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Skier finds rhino fossil in Bitterroot irrigation canal

Skier finds rhino fossil in...

HAMILTON, Mont. - A cross-country skier skiing through the Bitterroot Irrigation District Canal this winter discovered the fossilized remains of an ancient rhinoceros.

That's right -- a rhinoceros in the Bitterroot.

It's called a teleoceras, and it lived 5 million to 10 million years ago.

On Wednesday a paleontologist with the Museum of the Rockies in Bozeman came to the Big Ditch to investigate.

Zach Miller showed paleontologist Dale Hanson where he and his wife found part of the jawbone of the teleoceras last winter.

The bone was embedded in a bank on a stretch of the Big Ditch, an irrigation canal, which in a few days will be filled with water for irrigators from north of Darby to Eagle Watch near Florence.

The exact location of the find is being kept confidential.

Miller is the director of the Western Agricultural Research Center in Corvallis.  He is a scientist himself and was naturally curious when he came upon it.

"I saw a rock that didn't look quite right," he said. "And as we looked closer it started to look more and more like a bone."

Miller contacted Hanson. When the paleontologist saw the teeth in the fossil he knew he had found a rhino.

"We had the lower jaw," said Hanson, "and they have very characteristic teeth."

Hanson said 5 million to 10 million years ago the teleoceras were as common as elk are in the valley today.

"It's hard to imagine rhinos around here," he said. "But the climate was much warmer back then. We had rhinos. We had camels. We had sabertooth cats."

The scientist said the climate in the Bitterroot was not only warmer, but wetter too.

"This is fairly important because we've got a fair amount of skull here," he said, pointing to the spot where the fossil was found. "It's useful to science. But we need the whole thing to be able to tell all the details of the animal and how it might have lived."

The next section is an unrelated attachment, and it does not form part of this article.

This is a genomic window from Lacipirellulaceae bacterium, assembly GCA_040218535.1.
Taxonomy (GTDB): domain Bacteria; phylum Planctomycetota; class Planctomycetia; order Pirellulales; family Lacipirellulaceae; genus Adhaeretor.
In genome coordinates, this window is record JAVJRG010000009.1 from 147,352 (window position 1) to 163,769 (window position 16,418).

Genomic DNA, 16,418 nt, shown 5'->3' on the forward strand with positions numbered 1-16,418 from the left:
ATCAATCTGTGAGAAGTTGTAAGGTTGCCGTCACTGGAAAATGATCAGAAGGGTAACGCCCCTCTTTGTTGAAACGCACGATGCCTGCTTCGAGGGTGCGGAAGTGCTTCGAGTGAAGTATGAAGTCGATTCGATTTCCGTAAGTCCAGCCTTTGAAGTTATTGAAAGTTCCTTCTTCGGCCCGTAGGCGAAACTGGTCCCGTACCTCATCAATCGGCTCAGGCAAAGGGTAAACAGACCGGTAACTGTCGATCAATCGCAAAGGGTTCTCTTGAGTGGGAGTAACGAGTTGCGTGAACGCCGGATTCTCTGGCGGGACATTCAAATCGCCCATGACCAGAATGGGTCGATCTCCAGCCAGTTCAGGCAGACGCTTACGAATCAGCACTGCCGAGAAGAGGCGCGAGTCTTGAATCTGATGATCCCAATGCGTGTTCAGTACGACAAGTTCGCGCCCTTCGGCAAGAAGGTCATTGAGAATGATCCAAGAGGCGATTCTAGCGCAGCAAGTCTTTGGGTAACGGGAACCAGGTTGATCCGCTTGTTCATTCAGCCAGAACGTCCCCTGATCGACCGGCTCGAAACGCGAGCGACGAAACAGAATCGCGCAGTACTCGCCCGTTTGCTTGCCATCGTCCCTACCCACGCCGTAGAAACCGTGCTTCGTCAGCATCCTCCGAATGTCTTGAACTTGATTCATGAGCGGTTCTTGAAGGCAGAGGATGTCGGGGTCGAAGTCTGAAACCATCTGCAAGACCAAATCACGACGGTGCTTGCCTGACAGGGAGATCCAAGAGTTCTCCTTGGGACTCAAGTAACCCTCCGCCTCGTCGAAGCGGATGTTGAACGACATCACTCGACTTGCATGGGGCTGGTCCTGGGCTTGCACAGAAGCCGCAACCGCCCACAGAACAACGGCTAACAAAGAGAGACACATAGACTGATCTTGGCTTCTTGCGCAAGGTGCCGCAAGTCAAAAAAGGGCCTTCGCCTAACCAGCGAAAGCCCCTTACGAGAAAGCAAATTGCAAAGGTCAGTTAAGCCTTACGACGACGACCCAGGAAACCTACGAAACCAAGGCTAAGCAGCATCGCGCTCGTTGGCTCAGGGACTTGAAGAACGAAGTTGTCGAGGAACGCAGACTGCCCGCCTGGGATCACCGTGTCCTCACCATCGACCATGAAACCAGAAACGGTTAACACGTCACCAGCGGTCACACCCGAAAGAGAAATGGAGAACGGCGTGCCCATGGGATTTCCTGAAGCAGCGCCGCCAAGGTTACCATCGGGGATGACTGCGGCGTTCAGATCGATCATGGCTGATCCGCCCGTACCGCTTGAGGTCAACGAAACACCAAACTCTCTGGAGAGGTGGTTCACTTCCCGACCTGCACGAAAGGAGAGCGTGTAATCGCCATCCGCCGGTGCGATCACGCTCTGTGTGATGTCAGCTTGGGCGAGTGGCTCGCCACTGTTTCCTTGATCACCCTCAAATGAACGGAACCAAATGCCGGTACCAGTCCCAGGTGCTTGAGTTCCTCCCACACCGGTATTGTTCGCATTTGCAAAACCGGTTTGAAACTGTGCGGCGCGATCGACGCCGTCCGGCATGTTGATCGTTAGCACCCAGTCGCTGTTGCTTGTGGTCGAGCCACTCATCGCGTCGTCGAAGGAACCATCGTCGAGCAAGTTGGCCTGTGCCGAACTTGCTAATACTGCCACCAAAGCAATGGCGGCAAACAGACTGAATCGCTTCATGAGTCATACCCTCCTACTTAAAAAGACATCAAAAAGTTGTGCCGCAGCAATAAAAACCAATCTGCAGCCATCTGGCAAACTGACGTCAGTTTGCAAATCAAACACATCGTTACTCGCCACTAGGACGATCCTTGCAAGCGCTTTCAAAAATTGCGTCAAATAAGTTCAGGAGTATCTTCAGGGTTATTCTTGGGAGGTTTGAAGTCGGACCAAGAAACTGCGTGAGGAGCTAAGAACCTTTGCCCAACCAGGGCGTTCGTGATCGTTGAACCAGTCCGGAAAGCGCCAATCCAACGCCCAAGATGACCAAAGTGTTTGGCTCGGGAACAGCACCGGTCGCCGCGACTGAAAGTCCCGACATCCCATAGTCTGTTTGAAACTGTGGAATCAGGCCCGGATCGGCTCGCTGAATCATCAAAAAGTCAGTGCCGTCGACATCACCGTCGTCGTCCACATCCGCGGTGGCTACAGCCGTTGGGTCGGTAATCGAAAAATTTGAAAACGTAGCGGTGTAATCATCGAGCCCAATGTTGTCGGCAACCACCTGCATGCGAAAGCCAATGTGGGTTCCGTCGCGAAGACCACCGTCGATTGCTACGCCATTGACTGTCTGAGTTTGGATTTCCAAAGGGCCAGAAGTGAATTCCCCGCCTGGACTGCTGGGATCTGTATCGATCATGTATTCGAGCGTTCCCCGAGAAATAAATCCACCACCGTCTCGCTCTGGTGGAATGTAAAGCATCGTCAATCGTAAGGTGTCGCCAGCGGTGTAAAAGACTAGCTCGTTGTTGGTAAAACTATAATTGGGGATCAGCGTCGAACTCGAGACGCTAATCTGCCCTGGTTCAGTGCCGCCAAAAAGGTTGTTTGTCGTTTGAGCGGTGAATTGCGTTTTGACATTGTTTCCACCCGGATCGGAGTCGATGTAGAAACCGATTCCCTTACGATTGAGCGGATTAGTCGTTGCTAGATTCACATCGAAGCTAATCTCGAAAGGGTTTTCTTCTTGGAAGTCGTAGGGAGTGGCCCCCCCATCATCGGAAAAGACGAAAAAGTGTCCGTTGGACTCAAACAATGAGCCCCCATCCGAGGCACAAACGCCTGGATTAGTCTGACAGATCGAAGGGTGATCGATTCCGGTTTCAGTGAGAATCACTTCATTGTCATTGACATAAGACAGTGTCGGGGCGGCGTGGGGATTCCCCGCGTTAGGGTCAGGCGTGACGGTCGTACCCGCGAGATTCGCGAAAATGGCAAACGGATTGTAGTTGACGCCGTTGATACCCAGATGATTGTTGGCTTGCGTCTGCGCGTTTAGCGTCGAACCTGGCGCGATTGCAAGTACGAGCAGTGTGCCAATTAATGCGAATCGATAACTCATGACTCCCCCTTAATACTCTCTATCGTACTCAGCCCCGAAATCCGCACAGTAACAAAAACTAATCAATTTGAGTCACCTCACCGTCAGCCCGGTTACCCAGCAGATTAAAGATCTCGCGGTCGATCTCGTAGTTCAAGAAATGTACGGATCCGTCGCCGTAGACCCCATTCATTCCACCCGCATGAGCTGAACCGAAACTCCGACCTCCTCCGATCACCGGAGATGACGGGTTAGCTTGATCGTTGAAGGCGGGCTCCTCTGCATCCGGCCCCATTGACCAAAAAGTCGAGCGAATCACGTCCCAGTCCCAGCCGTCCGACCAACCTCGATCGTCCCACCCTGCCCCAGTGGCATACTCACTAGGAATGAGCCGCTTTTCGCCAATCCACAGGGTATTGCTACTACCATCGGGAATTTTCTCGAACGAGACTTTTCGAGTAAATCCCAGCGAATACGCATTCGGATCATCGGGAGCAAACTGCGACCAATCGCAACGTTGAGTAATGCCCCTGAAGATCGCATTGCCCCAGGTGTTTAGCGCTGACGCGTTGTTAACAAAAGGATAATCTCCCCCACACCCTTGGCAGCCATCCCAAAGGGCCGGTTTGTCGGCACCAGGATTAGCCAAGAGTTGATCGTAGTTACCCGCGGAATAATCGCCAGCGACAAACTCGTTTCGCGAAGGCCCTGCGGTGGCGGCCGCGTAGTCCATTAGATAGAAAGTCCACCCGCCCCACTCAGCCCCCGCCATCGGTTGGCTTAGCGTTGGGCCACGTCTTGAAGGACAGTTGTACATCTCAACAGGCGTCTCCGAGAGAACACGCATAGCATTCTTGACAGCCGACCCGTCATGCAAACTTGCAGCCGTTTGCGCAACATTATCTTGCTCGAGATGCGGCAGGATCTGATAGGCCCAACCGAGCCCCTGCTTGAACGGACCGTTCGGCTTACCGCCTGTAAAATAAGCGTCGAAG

Hanson pointed to several white spots in the bank which could be indications of a skull. 

He said it will help paint a better picture of the Bitterroot 5 million to 10 million years ago.

Rhino fossils have been found in Montana before, but discoveries are unusual.

"We had rhinos clear up into this area of the state," he said, "which is kind of on the northern fringes of their known fossil record. Most of them that we've known before came from Nebraska and Colorado and places to the south."

Hanson said 5 million to 10 million years ago the terrain would have been fairly similar.

"We already had big mountain ranges on either side of the valley," he said. "But we would have had less conifers and more deciduous trees and shrubs."

Hanson said the fossil find could help scientists better understand what the whole environment was like back in that time frame.

Miller is excited about finding the fossil. He said it opens up an interesting perspective on the valley's ancient history.

"We are," he said, "just recent immigrants to this landscape."

In a few days the Bitterroot Irrigation District will fill the canal with water for the season. The site where the remains of the fossilized teleoceras were found will be under water until the season ends.

Hanson plans to come back next fall with a crew of scientists to investigate the site once the water is gone.


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